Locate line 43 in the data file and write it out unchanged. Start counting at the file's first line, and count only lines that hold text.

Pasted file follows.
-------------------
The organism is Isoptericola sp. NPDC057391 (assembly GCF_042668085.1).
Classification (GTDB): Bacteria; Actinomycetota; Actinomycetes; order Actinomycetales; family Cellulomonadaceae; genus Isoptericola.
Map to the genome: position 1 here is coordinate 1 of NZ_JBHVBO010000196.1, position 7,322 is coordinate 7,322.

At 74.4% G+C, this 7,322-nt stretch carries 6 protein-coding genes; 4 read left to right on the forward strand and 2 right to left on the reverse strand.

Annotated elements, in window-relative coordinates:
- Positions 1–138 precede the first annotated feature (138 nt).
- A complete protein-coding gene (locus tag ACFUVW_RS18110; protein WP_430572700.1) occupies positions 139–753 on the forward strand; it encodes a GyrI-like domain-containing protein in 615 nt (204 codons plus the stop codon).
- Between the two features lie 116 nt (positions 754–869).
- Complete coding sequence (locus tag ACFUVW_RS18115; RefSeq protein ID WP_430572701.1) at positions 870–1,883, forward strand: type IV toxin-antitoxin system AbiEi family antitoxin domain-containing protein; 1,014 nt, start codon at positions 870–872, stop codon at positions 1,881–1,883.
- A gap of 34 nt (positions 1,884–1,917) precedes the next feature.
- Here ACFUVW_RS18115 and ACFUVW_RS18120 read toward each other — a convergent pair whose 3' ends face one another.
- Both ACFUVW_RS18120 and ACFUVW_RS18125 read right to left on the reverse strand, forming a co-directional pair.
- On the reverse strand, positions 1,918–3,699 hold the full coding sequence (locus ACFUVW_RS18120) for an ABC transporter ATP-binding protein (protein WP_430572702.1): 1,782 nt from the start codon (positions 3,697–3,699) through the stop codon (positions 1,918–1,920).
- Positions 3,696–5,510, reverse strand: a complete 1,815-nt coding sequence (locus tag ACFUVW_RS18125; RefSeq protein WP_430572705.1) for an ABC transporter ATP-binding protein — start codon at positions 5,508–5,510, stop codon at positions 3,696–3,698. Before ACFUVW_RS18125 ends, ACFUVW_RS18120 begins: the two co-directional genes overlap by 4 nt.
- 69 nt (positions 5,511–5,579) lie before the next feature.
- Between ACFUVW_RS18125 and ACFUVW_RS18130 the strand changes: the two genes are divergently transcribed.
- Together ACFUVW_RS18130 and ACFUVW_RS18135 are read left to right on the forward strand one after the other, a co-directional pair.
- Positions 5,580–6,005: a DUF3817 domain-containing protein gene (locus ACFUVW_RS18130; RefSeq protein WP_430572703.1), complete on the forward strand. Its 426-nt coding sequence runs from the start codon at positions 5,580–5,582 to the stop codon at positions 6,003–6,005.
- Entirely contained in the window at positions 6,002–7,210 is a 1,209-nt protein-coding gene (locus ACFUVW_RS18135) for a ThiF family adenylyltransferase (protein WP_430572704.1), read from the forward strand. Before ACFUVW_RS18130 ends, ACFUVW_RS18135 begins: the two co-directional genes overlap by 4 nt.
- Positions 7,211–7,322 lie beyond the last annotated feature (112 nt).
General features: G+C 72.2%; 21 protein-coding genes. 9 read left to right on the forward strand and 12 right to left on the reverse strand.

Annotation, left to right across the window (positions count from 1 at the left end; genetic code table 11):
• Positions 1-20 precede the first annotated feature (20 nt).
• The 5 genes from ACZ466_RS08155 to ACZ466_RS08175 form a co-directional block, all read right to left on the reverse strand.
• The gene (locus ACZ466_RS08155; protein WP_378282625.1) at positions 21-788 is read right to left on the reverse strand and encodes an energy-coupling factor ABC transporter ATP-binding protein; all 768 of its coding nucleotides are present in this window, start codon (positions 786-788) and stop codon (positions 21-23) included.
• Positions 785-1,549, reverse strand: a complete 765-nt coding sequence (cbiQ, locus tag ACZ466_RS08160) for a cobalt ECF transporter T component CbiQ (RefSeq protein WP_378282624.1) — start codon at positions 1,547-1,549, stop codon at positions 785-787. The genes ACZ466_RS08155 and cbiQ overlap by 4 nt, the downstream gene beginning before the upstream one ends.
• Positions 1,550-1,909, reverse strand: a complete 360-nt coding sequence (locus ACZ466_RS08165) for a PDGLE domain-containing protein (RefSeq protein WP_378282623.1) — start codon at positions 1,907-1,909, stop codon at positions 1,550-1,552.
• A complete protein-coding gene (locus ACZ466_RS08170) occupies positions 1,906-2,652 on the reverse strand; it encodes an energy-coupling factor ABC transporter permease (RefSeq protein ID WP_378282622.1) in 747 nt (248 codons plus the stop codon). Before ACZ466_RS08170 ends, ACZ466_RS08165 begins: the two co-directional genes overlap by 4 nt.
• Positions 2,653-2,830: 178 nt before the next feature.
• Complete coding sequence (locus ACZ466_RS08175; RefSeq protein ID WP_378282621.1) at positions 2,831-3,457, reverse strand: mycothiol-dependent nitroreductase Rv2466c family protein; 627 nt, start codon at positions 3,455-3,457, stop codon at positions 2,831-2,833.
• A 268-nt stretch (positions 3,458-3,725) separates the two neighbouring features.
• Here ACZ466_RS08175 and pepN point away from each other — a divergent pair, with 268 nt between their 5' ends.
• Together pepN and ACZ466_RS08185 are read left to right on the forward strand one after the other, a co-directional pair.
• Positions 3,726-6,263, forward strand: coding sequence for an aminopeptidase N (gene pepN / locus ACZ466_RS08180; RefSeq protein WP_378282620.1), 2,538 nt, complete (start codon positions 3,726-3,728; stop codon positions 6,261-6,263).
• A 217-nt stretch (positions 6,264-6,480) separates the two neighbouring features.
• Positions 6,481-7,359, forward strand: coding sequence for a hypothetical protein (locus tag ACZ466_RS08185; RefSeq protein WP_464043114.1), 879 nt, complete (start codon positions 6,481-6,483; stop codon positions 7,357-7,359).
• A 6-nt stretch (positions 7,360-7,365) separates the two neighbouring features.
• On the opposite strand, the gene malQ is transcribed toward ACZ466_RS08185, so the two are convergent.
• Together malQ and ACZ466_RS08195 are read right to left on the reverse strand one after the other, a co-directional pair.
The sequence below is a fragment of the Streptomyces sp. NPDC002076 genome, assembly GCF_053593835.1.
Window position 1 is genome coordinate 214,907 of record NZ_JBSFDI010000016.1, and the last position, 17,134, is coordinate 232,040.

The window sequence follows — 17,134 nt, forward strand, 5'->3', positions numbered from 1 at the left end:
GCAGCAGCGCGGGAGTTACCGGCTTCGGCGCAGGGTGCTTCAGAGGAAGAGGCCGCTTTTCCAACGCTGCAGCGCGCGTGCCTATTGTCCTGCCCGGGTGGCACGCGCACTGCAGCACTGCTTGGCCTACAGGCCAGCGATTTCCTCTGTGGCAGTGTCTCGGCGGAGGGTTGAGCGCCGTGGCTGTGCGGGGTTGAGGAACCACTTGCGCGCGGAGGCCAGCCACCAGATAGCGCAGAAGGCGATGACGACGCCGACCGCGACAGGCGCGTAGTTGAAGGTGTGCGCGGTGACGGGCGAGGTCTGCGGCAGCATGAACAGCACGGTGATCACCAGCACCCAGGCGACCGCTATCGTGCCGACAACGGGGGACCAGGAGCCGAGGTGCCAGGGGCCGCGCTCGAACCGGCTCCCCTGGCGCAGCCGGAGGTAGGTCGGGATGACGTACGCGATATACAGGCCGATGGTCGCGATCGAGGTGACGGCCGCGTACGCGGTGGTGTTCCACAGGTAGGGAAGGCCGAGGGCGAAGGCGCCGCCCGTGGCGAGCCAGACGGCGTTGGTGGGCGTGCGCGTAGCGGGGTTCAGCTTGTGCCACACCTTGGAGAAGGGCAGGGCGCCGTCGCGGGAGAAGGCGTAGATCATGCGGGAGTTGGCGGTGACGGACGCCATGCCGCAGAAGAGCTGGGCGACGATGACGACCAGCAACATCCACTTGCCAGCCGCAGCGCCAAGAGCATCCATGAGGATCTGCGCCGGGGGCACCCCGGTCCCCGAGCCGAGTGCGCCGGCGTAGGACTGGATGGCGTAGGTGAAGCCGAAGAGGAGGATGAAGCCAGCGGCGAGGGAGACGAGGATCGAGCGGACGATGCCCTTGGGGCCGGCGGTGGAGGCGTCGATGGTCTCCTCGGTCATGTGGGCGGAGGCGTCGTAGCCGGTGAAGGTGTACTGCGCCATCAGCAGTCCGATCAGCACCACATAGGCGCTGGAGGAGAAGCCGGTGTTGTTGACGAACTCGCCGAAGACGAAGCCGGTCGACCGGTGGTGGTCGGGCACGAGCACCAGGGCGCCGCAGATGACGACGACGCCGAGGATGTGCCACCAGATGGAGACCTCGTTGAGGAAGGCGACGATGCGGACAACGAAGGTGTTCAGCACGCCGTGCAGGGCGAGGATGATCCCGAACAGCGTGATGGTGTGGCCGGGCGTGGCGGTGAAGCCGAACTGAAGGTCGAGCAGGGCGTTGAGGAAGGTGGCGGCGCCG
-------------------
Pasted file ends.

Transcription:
GCAGCAGCGCGGGAGTTACCGGCTTCGGCGCAGGGTGCTTCAGAGGAAGAGGCCGCTTTTCCAACGCTGCAGCGCGCGTGCCTATTGTCCTGCCCGGGTGGCACGCGCACTGCAGCACTGCTTGGCCTACAGGCCAGCGATTTCCTCTGTGGCAGTGTCTCGGCGGAGGGTTGAGCGCCGTGGCTGTGCGGGGTTGAGGAACCACTTGCGCGCGGAGGCCAGCCACCAGATAGCGCAGAAGGCGATGACGACGCCGACCGCGACAGGCGCGTAGTTGAAGGTGTGCGCGGTGACGGGCGAGGTCTGCGGCAGCATGAACAGCACGGTGATCACCAGCACCCAGGCGACCGCTATCGTGCCGACAACGGGGGACCAGGAGCCGAGGTGCCAGGGGCCGCGCTCGAACCGGCTCCCCTGGCGCAGCCGGAGGTAGGTCGGGATGACGTACGCGATATACAGGCCGATGGTCGCGATCGAGGTGACGGCCGCGTACGCGGTGGTGTTCCACAGGTAGGGAAGGCCGAGGGCGAAGGCGCCGCCCGTGGCGAGCCAGACGGCGTTGGTGGGCGTGCGCGTAGCGGGGTTCAGCTTGTGCCACACCTTGGAGAAGGGCAGGGCGCCGTCGCGGGAGAAGGCGTAGATCATGCGGGAGTTGGCGGTGACGGACGCCATGCCGCAGAAGAGCTGGGCGACGATGACGACCAGCAACATCCACTTGCCAGCCGCAGCGCCAAGAGCATCCATGAGGATCTGCGCCGGGGGCACCCCGGTCCCCGAGCCGAGTGCGCCGGCGTAGGACTGGATGGCGTAGGTGAAGCCGAAGAGGAGGATGAAGCCAGCGGCGAGGGAGACGAGGATCGAGCGGACGATGCCCTTGGGGCCGGCGGTGGAGGCGTCGATGGTCTCCTCGGTCATGTGGGCGGAGGCGTCGTAGCCGGTGAAGGTGTACTGCGCCATCAGCAGTCCGATCAGCACCACATAGGCGCTGGAGGAGAAGCCGGTGTTGTTGACGAACTCGCCGAAGACGAAGCCGGTCGACCGGTGGTGGTCGGGCACGAGCACCAGGGCGCCGCAGATGACGACGACGCCGAGGATGTGCCACCAGATGGAGACCTCGTTGAGGAAGGCGACGATGCGGACAACGAAGGTGTTCAGCACGCCGTGCAGGGCGAGGATGATCCCGAACAGCGTGATGGTGTGGCCGGGCGTGGCGGTGAAGCCGAACTGAAGGTCGAGCAGGGCGTTGAGGAAGGTGGCGGCGCCG